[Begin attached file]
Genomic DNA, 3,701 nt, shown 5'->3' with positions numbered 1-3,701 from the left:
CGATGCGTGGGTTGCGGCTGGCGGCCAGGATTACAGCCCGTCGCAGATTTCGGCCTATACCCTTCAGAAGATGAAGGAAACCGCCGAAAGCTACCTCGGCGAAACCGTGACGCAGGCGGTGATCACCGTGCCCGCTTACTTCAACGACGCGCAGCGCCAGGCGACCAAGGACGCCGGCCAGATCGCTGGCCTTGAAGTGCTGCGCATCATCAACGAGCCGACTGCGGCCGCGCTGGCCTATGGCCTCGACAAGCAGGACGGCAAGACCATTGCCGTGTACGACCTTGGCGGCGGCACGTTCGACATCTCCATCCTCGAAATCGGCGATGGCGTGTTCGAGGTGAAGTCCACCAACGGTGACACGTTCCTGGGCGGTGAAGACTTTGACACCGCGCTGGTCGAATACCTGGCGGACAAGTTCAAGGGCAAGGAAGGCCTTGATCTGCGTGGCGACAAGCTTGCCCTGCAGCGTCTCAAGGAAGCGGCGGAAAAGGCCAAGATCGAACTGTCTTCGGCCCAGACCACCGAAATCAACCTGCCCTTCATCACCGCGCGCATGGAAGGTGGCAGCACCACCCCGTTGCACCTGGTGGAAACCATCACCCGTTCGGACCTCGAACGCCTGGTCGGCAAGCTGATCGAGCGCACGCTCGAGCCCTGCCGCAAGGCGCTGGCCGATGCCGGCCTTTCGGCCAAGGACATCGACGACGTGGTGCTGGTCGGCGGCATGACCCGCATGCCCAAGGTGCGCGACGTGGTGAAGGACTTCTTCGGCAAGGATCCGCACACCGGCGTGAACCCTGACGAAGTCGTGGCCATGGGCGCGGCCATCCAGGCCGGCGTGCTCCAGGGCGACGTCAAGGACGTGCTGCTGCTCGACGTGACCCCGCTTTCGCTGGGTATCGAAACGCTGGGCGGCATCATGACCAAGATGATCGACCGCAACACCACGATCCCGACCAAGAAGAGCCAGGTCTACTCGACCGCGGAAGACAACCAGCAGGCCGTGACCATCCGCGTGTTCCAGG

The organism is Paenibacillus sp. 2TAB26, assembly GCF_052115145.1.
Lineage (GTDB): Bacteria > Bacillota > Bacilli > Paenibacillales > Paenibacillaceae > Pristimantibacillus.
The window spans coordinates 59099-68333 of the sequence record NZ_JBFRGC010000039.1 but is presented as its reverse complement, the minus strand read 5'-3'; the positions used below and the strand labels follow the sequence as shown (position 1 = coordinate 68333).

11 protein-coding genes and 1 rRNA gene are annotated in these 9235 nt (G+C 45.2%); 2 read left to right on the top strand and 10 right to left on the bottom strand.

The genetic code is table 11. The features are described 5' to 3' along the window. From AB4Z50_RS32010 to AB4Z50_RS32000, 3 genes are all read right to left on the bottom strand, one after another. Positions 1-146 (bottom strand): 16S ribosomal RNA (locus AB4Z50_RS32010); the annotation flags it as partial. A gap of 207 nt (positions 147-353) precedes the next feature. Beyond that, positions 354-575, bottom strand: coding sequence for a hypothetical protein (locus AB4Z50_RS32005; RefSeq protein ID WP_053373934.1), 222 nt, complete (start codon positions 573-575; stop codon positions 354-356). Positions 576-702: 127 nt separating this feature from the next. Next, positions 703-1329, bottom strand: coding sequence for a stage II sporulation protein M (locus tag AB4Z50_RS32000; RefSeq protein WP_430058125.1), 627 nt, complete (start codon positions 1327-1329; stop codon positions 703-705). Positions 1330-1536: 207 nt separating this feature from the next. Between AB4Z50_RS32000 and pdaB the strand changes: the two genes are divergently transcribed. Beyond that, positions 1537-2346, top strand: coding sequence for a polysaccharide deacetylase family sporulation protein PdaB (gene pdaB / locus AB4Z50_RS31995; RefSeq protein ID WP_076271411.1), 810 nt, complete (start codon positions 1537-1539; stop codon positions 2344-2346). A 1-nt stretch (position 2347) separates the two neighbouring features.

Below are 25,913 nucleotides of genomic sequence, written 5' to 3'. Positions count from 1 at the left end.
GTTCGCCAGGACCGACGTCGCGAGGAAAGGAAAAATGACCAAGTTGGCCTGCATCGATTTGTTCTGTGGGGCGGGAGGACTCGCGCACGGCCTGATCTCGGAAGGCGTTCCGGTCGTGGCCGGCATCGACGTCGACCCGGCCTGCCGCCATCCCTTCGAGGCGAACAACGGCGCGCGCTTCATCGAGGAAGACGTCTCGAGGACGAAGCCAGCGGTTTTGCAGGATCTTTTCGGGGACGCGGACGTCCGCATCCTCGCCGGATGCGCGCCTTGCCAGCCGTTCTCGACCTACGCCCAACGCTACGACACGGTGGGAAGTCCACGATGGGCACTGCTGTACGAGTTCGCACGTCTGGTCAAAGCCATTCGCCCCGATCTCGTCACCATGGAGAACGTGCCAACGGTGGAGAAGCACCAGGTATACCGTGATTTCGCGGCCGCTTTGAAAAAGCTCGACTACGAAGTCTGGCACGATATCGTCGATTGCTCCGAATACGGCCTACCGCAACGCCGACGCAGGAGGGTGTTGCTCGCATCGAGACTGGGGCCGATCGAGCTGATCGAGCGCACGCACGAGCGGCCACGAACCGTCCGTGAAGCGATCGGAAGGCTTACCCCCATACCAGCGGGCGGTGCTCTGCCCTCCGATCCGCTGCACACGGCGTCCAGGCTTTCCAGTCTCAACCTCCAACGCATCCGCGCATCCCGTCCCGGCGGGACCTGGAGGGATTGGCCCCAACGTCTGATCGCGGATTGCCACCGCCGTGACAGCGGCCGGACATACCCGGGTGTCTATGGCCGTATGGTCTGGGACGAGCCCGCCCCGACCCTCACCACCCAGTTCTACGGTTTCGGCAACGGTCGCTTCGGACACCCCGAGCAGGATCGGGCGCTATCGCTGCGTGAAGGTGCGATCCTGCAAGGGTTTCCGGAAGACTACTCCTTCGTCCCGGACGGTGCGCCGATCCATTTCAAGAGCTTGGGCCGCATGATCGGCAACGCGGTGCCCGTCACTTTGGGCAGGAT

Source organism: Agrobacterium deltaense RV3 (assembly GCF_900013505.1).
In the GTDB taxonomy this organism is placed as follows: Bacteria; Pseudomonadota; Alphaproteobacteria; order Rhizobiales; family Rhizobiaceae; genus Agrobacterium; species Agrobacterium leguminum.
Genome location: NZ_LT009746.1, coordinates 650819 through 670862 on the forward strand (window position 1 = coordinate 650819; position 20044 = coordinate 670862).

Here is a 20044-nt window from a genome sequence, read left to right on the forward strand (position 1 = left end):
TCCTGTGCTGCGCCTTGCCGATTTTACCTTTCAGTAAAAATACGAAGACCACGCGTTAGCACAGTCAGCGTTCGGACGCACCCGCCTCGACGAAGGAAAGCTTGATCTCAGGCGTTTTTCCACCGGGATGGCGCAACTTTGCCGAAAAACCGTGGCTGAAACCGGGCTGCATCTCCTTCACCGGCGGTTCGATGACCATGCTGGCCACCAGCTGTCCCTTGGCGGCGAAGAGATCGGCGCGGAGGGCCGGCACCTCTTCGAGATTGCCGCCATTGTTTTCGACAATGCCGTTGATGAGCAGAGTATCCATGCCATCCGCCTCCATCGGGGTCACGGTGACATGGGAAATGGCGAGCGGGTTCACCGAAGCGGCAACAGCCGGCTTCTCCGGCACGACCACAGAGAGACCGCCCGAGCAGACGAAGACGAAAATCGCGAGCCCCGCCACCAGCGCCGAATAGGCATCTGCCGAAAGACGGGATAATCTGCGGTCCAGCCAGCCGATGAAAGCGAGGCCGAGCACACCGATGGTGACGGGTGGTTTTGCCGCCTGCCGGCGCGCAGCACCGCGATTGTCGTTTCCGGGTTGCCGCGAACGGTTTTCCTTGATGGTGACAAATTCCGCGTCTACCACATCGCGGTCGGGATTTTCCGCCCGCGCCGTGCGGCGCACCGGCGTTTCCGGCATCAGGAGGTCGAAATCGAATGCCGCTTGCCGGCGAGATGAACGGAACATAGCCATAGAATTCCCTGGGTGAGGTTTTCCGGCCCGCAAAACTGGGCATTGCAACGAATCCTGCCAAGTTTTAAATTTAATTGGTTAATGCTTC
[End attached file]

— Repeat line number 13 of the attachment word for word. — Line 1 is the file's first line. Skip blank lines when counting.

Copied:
Here is a 20044-nt window from a genome sequence, read left to right on the forward strand (position 1 = left end):